- Blueberry Hill/Northern Light Lake overlook (13 miles up the Trail)
- Honeymoon Bluff (26 miles up the Trail, on the Clearwater Road )
- Lima Mountain Trail (21 miles up the Trail, accessed off the Lima Grade)
- Gunflint and Magnetic Lakes overlook (45 miles up the Trail)
Where’s your favorite spot to picnic on the Gunflint Trail?
July and August tend to be our most busy months when nightly appearances of the NO VACANCY sign become the norm and the summer sun converts the Boreal forest into a thick greenery that might be mistaken for a rain forest if you did not know any better.
It is a great time to view wildflowers in abundance and also a time when we visit our favorite (secret) berry picking spots. The Strawberries have already come and gone and we enjoyed many of the tasty thimble size morsels. Anyday now, we will start seeing raspberries and blueberries in abundance. This year I think we will try the gunflint trail as I understand the blueberries have been really doing well since the Ham Lake fire.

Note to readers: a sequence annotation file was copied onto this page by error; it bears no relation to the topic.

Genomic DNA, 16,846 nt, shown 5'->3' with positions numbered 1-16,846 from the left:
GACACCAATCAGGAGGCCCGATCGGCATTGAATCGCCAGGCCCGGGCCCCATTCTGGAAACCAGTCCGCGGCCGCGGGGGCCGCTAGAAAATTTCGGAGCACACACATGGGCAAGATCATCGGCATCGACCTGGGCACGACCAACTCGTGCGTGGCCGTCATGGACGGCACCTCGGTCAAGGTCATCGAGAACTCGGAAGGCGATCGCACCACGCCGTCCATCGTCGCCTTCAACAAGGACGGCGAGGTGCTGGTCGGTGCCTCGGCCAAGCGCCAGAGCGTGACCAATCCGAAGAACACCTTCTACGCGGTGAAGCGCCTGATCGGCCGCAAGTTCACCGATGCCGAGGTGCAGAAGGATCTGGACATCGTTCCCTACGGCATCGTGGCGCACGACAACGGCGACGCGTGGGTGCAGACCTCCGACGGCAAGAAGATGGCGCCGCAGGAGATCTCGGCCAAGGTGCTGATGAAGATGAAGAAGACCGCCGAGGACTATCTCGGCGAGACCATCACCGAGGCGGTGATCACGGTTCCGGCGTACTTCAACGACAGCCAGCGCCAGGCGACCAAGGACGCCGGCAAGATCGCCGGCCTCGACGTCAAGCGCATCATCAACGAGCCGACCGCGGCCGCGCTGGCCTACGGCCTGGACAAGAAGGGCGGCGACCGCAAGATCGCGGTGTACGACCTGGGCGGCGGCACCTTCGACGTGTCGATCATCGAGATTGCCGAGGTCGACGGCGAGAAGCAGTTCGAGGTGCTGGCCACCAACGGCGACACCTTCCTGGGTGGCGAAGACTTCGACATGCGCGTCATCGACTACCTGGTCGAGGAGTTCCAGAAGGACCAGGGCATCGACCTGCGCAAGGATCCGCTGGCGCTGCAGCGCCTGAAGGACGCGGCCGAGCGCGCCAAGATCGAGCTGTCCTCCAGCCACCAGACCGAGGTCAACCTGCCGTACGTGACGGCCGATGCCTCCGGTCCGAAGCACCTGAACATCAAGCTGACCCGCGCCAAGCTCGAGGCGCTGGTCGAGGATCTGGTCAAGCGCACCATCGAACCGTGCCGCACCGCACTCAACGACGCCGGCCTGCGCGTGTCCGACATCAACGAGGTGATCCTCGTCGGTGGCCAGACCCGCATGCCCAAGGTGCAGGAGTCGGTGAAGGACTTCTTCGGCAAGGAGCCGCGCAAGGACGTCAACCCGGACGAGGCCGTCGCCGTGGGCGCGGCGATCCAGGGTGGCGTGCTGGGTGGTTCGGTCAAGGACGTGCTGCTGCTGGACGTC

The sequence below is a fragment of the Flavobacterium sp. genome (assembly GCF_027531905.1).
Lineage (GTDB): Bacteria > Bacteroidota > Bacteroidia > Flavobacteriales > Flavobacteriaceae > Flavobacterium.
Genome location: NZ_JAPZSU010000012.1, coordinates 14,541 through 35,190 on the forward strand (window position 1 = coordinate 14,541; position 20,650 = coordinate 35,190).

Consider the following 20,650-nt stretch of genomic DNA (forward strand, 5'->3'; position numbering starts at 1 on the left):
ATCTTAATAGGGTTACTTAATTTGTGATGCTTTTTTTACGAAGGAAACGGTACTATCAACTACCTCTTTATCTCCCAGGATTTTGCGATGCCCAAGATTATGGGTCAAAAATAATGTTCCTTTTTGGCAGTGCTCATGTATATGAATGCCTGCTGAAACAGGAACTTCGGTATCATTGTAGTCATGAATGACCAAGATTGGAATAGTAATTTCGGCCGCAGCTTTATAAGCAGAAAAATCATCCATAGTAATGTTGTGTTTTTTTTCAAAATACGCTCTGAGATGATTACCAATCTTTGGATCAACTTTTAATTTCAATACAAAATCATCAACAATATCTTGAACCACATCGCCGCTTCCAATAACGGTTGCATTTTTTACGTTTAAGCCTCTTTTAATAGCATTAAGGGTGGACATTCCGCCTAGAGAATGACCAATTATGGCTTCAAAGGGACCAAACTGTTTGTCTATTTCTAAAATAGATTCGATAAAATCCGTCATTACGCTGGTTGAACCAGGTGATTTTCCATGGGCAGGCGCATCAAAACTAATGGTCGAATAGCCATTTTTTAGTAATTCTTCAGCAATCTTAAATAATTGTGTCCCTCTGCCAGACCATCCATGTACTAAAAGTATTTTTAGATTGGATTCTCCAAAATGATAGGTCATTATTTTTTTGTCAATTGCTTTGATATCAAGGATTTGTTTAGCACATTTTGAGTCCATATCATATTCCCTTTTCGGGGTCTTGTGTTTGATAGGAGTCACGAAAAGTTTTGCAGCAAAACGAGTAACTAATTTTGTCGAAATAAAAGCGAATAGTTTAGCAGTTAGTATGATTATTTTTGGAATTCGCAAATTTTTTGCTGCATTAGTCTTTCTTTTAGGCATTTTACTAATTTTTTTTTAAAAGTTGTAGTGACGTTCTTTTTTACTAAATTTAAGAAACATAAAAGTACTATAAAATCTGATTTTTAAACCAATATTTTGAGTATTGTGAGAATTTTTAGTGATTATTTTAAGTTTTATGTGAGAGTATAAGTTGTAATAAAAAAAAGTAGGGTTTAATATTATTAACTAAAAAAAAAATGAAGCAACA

Hiking, golfing, fishing and simply skipping rocks off the flat surface of Lake Superior are also activities our guests and ourselves enjoy immensely. The other night I walked down to the Lake with Sam and hiked over to the Cascade River where we observed a person casting for Steelhead right off the mouth of the river. The scene was one right out of “A river runs through it” and while we did not see him hook any, he did seem to be enjoying himself in the late afternoon sunshine.
Hopefully, the scorching heat that is crippling the midwest will not hit up here. The Lake tends to be our air conditioning and in the 7+ years we have been here, I can only recall 4-5 nights that were somewhat uncomfortable. The Lake does an excellent job of providing perfect sleeping weather with the added bonus of nature’s sounds over the hum of some air conditioner. Hope to see many more guests this summer as it really does go by quickly!